View Full Version : LPG hose question?

07-26-2012, 06:45 PM
Somewhat off thread but we do use LPG hose for Burners Forges etc.

In the rural environment one used to be able to buy LPG approved hose in bulk quantities at a reasonable price. The cost and aggravation of trying to deal with the new generation of service personnel is frustrating. For outside use from the regulator or bottle to a forge what is wrong with using a good grade of Air hose to deliver Propane to the Burner?

07-26-2012, 08:05 PM
New here but I think I can give you something worth knowing on this, hope it helps.

Air line will work but LP will degrade it over time and she starts to get hard and crack inside, I got about a year when I did it on a gas forge in Arizona years ago.

If you are using it between a regulator and forge or whatever where the pressure is regulated (and itís not going to get walked on) the cheap way is to head down to the auto parts store and buy rubber fuel line off a roll, gasoline and LP are both petroleum so it will hold up okay. The next best that is more durable for getting stomped on and can take full LP tank pressures can be found at a welding supply, torch and/or MIG/TIG welder hose is often sold off spools at good welding supply stores.

Now, in saving your nickels be sure you donít toss away your dollars. If you burn the shop down and your insurance adjustor finds non-LP rated hose and fittings in use you could be in trouble even if it had nothing to do with the fire . . . so it may be worth it to buy that overpriced LP gas hose even if it isnĎt any better for the job than the cheaper stuff.

The real pain is the stupid left handed fittings I can never find the correct one of, but hey, this is a machining forum isnít it.

You from Burk Burnet Texas or just Burnet? My wife grew up down there in Burk Burnet.

07-26-2012, 11:08 PM
Just bought a 25 footer today from McMaster. They have bulk hose too, but its about the same price as buying the hoses already made. (search welding hose).

I'm sure if you google a bit, and hit the welding supply places you can probably get it a lot cheaper.

I'm all for half assing and mickey mousing. Do it a lot. I encourage it.

"how to slow a wood cutting bandsaw down enough to cut nylon sheets"
"how to slow the drill press down, add another motor"

Not exactly safe, but neither one is going to burn my building to the ground either.

There are times to be a tight wad penny pincher, and there are some things that you just don't go cheap on.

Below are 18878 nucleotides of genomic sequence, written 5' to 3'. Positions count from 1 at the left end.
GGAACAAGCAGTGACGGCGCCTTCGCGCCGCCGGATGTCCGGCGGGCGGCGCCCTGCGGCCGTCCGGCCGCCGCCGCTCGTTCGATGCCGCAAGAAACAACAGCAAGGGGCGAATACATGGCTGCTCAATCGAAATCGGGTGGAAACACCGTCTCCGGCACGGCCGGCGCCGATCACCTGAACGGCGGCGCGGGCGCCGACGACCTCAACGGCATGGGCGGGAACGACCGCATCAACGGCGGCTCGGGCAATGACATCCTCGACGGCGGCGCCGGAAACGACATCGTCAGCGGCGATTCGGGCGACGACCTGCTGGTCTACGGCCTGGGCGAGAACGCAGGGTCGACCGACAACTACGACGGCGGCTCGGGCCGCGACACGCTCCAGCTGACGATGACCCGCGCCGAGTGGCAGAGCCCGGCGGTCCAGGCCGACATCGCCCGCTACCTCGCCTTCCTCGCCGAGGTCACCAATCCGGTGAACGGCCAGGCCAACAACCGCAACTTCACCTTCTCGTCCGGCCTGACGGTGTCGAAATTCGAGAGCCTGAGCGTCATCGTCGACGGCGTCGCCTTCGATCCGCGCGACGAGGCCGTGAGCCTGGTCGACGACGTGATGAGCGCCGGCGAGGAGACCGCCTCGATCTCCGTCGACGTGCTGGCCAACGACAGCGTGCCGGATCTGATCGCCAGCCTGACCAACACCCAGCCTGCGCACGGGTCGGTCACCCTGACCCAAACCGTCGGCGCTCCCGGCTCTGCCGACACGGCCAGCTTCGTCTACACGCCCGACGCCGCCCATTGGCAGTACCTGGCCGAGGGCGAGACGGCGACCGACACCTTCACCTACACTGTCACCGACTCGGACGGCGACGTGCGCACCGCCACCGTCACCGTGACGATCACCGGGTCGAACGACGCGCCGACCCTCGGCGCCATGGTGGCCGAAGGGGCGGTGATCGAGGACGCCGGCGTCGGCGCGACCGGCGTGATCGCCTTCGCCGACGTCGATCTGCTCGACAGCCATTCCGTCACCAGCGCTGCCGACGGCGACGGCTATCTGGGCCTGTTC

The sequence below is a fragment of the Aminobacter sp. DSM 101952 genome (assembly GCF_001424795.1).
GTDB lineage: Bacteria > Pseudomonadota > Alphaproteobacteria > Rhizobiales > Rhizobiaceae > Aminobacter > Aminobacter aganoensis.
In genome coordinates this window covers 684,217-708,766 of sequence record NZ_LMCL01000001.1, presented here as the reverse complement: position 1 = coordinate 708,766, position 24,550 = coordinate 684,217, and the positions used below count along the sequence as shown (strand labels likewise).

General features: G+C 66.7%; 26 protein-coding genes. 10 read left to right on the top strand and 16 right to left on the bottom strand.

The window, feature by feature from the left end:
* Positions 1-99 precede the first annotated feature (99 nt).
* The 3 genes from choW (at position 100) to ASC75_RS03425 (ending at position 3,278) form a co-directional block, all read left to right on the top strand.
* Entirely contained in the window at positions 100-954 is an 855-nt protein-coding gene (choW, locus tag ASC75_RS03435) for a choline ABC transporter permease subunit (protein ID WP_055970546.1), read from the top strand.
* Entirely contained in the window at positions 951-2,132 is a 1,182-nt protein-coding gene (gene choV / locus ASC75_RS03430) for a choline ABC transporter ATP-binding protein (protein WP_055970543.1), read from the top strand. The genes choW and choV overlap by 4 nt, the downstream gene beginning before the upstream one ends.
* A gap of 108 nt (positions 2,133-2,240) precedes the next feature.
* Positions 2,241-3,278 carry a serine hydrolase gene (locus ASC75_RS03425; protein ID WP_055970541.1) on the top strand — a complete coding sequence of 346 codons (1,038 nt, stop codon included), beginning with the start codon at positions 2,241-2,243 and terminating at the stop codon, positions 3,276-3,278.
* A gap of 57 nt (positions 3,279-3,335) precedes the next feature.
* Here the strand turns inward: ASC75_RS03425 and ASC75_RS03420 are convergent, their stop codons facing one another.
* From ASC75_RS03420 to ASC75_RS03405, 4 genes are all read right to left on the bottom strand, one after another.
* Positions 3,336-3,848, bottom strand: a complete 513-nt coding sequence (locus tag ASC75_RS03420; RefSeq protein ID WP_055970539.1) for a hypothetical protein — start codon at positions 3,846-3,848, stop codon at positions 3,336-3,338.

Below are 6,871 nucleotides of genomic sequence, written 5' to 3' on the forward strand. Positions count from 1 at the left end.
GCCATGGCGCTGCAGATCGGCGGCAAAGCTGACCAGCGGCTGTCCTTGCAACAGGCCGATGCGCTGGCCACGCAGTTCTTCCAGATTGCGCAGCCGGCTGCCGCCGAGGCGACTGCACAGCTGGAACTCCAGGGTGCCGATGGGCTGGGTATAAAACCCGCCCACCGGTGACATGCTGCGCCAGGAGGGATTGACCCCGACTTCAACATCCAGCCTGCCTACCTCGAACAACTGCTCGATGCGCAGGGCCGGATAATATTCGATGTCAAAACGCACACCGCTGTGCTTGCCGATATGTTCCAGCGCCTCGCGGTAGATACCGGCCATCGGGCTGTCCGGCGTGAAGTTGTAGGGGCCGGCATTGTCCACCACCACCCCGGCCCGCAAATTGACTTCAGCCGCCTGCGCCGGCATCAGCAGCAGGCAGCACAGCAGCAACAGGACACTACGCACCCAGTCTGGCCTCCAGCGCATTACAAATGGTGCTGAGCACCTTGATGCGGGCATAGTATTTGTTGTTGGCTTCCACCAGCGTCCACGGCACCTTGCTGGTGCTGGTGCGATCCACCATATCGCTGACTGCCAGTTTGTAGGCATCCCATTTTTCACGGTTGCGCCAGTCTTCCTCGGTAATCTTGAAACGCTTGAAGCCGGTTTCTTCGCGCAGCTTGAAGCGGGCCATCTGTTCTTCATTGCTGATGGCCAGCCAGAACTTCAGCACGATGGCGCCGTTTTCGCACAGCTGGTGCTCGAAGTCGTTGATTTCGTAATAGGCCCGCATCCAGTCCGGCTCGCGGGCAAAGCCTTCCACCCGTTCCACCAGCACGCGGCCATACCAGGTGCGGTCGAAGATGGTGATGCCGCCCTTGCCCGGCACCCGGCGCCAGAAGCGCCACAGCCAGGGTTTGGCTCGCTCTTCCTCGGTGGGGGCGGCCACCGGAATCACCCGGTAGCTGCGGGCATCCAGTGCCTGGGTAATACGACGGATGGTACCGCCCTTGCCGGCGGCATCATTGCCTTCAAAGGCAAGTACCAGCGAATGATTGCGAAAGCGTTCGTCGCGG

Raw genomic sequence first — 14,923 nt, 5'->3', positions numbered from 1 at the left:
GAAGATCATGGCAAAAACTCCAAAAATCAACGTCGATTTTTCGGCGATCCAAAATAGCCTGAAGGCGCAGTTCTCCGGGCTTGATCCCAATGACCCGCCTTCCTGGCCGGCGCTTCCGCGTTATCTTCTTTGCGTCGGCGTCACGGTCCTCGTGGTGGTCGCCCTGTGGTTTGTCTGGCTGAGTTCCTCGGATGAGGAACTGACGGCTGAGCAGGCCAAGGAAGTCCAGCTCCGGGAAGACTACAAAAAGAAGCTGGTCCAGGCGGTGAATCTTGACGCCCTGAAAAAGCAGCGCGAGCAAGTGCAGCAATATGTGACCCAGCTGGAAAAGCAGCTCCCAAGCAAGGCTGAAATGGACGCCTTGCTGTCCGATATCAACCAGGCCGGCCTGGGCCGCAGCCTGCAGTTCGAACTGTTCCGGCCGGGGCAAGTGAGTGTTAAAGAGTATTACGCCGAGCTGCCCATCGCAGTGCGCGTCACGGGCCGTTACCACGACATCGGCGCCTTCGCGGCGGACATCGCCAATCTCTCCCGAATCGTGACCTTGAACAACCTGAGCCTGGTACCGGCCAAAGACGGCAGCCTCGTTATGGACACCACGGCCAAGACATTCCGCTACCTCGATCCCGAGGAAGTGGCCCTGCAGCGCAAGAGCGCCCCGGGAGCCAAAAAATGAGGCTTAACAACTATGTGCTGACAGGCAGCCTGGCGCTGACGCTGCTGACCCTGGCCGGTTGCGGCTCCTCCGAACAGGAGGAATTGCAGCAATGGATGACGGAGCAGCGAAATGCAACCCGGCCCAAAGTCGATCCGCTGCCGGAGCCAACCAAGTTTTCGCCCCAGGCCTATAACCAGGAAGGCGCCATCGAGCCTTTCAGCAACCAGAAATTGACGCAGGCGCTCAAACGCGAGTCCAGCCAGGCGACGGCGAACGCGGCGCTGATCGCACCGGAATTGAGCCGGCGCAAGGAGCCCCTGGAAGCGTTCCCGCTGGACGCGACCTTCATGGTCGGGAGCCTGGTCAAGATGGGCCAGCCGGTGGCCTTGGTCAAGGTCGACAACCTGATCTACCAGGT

Flammable gases, under pressure, near fires, just do it right, not the place to save a nickel.

Edit: just for fun: because this is the Home Shop board, and everybody is here for fun, why I needed the hose.


Mike Burch
07-27-2012, 04:49 AM
Boucher, I passed your query on to an old mate who is one of the top LPG men in NZ, and here's his response:

The problem with using Airline type hose is that the LPG will rip out the
plasticisers real quick and it will quickly become fragile PIPE and thus not
safe for that use.
A good quality Rubber LPG hose from say "Gates" or similar manufacturer
should be available in the States, tell him to try an Automotive Supplier.

Which pretty well answers it, I think.

Some years ago while I was living afloat, the miserable sod who owned the concrete yacht in the adjacent marina berth gas-plumbed his boat with condemned welding hose!!! I wasn't too happy about that, but fortunately it didn't blow up while I was next door.

07-27-2012, 07:35 AM
I was going to say to use neoprene fuel line hose as well. Barbed fittings and a hose clamp has done just fine.

michigan doug
07-27-2012, 11:46 AM
That's a nice foundry furnace you have there. Is that fire brick or some other masonry product that fulfills the same function?

Thanks in advance,


07-27-2012, 12:33 PM
That's a nice foundry furnace you have there. Is that fire brick or some other masonry product that fulfills the same function?

Thanks in advance,


Home made bricks, I made the molds and then used Pryor Giggey Cast Max 30. I used that because I could get it sort of locally, I could have
also tried some of the home brews for refractory cement, but decided to go the proven route.

Miserable miserable stuff to work with. When testing out my mold with normal old concrete, I could knock out 6 bricks in 15 minutes. This stuff
had to sit in the mold for about 4 or 5 hours before I could pull the mold off, that's if it would come off, used lots of parchment paper and Vaseline.
Not fun to mix, had to weigh out each batch, and measure the water. Then I had to make a small mixer since I was making little 8 and 12 pound batches.
Then come to find out you need a "high shear" mixer. So the little mixer started the mixing, then it was finished off in a bucket with a "high shear" attachment
on a drill (kind of like a paint mixer).


Its all painted nice now, and I made it so that I could slip a chopped down 55 gallon drum over it to keep everything contained.
Pallet sized so I can move it outside with the pallet jack. I'm pretty happy with it.

07-27-2012, 01:36 PM
I'd be happy with it too, BobW53. Very nice work.